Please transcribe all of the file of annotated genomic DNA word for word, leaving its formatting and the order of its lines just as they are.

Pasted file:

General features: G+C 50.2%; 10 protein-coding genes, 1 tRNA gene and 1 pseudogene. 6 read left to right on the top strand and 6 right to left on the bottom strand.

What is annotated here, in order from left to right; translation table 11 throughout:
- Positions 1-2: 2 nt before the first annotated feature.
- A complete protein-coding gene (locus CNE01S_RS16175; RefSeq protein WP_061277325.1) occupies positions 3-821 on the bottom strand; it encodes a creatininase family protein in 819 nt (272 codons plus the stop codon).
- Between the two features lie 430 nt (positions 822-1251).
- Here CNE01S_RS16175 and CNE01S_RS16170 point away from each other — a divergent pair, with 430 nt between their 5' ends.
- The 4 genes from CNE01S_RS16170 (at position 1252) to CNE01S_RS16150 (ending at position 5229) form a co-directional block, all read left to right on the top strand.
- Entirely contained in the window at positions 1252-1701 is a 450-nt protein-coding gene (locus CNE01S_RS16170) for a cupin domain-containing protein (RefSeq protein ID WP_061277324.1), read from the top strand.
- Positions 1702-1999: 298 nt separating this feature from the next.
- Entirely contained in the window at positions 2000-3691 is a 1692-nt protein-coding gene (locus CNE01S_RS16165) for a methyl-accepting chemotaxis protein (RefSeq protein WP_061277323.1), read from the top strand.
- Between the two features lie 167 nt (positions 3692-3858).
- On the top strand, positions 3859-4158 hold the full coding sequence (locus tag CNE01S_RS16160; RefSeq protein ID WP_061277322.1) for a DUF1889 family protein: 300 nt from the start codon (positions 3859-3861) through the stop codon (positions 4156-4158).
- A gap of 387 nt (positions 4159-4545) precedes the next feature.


General features: G+C 50.2%; 10 protein-coding genes, 1 tRNA gene and 1 pseudogene. 6 read left to right on the top strand and 6 right to left on the bottom strand.

What is annotated here, in order from left to right; translation table 11 throughout:
- Positions 1-2: 2 nt before the first annotated feature.
- A complete protein-coding gene (locus CNE01S_RS16175; RefSeq protein WP_061277325.1) occupies positions 3-821 on the bottom strand; it encodes a creatininase family protein in 819 nt (272 codons plus the stop codon).
- Between the two features lie 430 nt (positions 822-1251).
- Here CNE01S_RS16175 and CNE01S_RS16170 point away from each other — a divergent pair, with 430 nt between their 5' ends.
- The 4 genes from CNE01S_RS16170 (at position 1252) to CNE01S_RS16150 (ending at position 5229) form a co-directional block, all read left to right on the top strand.
- Entirely contained in the window at positions 1252-1701 is a 450-nt protein-coding gene (locus CNE01S_RS16170) for a cupin domain-containing protein (RefSeq protein ID WP_061277324.1), read from the top strand.
- Positions 1702-1999: 298 nt separating this feature from the next.
- Entirely contained in the window at positions 2000-3691 is a 1692-nt protein-coding gene (locus CNE01S_RS16165) for a methyl-accepting chemotaxis protein (RefSeq protein WP_061277323.1), read from the top strand.
- Between the two features lie 167 nt (positions 3692-3858).
- On the top strand, positions 3859-4158 hold the full coding sequence (locus tag CNE01S_RS16160; RefSeq protein ID WP_061277322.1) for a DUF1889 family protein: 300 nt from the start codon (positions 3859-3861) through the stop codon (positions 4156-4158).
- A gap of 387 nt (positions 4159-4545) precedes the next feature.